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Browsing named entities in M. Tullius Cicero, Orations, for Quintius, Sextus Roscius, Quintus Roscius, against Quintus Caecilius, and against Verres (ed. C. D. Yonge). You can also browse the collection for Sicily (Italy) or search for Sicily (Italy) in all documents.

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M. Tullius Cicero, Against Verres (ed. C. D. Yonge), section 95 (search)
der of senators, did you so reduce everything to the standard of your own insults and caprices, had you so deliberated and fixed it in your own mind as an invariable rule, to reject as judges every one who dwelt in Sicily, or who had been in Sicily while you were praetor, that it never occurred to you that still you must come before judges of the same order? in whose minds, even if there were no indignation from any personal injury Sicily while you were praetor, that it never occurred to you that still you must come before judges of the same order? in whose minds, even if there were no indignation from any personal injury done to themselves, still there would be this thought, that they were affronted in the affront offered to another, and that the dignity of their order was contemptuously treated and trampled on, which, O judges, appears to me not to be endured with patience, for insult has in it a sting which modest and virtuous men can with difficulty put up with.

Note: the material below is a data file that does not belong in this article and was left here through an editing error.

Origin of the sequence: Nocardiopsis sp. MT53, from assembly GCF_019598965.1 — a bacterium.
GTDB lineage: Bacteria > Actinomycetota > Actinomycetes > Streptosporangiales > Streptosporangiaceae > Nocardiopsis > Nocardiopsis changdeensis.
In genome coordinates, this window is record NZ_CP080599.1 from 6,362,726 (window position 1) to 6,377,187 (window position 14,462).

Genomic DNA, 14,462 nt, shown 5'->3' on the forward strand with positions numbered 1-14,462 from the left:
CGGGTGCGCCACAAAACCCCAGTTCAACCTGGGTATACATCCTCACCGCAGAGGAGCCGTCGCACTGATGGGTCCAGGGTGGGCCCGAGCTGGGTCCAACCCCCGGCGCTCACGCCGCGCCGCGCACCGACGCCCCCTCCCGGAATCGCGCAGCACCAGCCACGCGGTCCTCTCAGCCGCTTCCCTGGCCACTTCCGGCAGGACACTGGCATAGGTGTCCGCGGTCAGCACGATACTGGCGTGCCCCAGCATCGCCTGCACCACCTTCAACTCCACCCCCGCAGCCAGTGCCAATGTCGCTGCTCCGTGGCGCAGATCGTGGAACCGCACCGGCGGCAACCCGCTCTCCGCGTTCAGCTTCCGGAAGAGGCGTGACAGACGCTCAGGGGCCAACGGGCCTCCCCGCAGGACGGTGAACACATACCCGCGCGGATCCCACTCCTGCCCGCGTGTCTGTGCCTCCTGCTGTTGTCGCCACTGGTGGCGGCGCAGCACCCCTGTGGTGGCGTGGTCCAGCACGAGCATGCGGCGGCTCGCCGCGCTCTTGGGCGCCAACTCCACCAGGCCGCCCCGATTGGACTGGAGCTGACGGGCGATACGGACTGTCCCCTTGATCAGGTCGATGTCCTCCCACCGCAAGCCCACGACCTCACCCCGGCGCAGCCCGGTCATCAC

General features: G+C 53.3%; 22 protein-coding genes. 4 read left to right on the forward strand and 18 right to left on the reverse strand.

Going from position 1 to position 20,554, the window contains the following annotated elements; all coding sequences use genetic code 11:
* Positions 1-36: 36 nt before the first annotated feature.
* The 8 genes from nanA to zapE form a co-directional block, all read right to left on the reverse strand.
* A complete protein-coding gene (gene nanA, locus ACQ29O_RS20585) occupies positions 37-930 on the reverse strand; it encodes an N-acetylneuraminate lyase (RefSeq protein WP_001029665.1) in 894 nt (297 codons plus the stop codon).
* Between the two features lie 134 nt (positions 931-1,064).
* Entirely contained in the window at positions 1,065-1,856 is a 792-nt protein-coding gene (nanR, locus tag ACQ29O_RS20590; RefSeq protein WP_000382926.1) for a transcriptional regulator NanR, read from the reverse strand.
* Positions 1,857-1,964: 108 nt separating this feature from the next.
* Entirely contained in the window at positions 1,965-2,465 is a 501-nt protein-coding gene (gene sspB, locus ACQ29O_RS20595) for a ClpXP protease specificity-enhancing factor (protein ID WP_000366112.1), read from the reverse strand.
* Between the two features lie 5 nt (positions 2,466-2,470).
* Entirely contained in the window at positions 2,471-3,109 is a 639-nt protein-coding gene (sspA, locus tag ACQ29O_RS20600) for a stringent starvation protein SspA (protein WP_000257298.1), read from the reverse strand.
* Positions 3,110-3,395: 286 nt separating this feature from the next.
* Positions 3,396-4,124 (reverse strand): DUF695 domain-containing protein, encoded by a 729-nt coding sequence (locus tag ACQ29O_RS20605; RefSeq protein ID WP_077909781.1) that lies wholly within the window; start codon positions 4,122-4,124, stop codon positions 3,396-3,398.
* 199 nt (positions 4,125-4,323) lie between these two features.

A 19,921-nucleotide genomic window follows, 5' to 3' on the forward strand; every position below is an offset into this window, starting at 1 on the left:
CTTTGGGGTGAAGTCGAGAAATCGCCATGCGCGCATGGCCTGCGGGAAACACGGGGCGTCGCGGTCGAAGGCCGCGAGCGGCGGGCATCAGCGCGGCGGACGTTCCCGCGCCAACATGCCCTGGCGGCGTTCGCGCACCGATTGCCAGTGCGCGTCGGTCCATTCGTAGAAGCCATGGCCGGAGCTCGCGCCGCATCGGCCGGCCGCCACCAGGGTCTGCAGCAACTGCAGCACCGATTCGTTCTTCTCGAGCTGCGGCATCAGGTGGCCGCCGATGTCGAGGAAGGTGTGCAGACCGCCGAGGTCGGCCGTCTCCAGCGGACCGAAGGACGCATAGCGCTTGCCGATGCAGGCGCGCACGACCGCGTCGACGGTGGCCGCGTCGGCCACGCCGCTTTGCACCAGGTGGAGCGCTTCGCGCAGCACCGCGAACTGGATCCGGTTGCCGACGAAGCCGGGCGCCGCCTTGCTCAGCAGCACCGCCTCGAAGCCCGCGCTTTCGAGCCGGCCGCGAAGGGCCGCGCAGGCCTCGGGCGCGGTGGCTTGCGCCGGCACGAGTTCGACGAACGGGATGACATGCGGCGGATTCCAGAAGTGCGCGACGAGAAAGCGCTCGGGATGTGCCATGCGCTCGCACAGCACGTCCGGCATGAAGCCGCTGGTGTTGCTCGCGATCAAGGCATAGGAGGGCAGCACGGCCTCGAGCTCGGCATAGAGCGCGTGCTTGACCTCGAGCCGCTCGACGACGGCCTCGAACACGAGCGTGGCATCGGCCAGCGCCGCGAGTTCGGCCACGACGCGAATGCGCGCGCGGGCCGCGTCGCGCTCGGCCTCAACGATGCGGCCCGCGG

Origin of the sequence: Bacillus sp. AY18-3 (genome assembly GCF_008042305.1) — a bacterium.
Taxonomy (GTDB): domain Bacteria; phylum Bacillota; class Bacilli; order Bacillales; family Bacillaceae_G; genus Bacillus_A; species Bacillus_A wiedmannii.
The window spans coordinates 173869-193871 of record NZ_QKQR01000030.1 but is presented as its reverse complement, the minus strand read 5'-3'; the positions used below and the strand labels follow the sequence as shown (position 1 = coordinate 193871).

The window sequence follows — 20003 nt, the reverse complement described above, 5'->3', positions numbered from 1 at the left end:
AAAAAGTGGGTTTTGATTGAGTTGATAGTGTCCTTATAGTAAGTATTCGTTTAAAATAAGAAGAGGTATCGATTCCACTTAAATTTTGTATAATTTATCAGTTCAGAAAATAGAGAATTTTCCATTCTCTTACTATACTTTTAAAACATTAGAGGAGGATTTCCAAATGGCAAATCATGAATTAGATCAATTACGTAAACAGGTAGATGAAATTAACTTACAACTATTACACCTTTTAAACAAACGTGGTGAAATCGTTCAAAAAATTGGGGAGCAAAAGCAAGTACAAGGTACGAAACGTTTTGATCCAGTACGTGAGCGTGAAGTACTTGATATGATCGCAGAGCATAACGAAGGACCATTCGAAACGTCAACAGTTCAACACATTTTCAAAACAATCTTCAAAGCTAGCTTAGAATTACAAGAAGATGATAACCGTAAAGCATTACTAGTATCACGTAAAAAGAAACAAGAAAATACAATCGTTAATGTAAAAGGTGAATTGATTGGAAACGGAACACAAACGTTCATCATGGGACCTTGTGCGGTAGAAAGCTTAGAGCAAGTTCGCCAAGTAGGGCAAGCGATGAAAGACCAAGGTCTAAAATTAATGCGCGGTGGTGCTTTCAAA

M. Tullius Cicero, Against Verres (ed. C. D. Yonge), section 96 (search)
On that day nothing could be done, because it was so late, and because his father had found men to waste the time in speaking. Afterwards the elder Verres goes to all the defenders and connections of Sthenius; he begs and entreats them not to attack his son, not to be anxious about Sthenius; he assures them that he will take care that he suffers no injury by means of his son; that with that object he will send trustworthy men into Sicily both by sea and land. And it wanted now about thirty days of the first of December, on which day he had ordered Sthenius to appear at Syracuse.
M. Tullius Cicero, Against Verres (ed. C. D. Yonge), section 99 (search)
And how did he wander through it? He threw down around him the roots of the wild palms which he had found in our ships, in order that all men might become acquainted with the dishonesty of Verres, and the disaster of Sicily. O that Sicilian soldiers, children of those cultivators of the soil whose fathers produced such crops of corn by their labour that they were able to supply the Roman people and the whole of Italy,—that they, born in the island of Ceres, where corn is said to have been first discovered, should have been driven to use such food as their ancestors, by the discovery of corn, had delivered all other nations from! While you were praetor the Sicilian soldiers were fed on the roots of wild palms, pirates on Sicilian corn.
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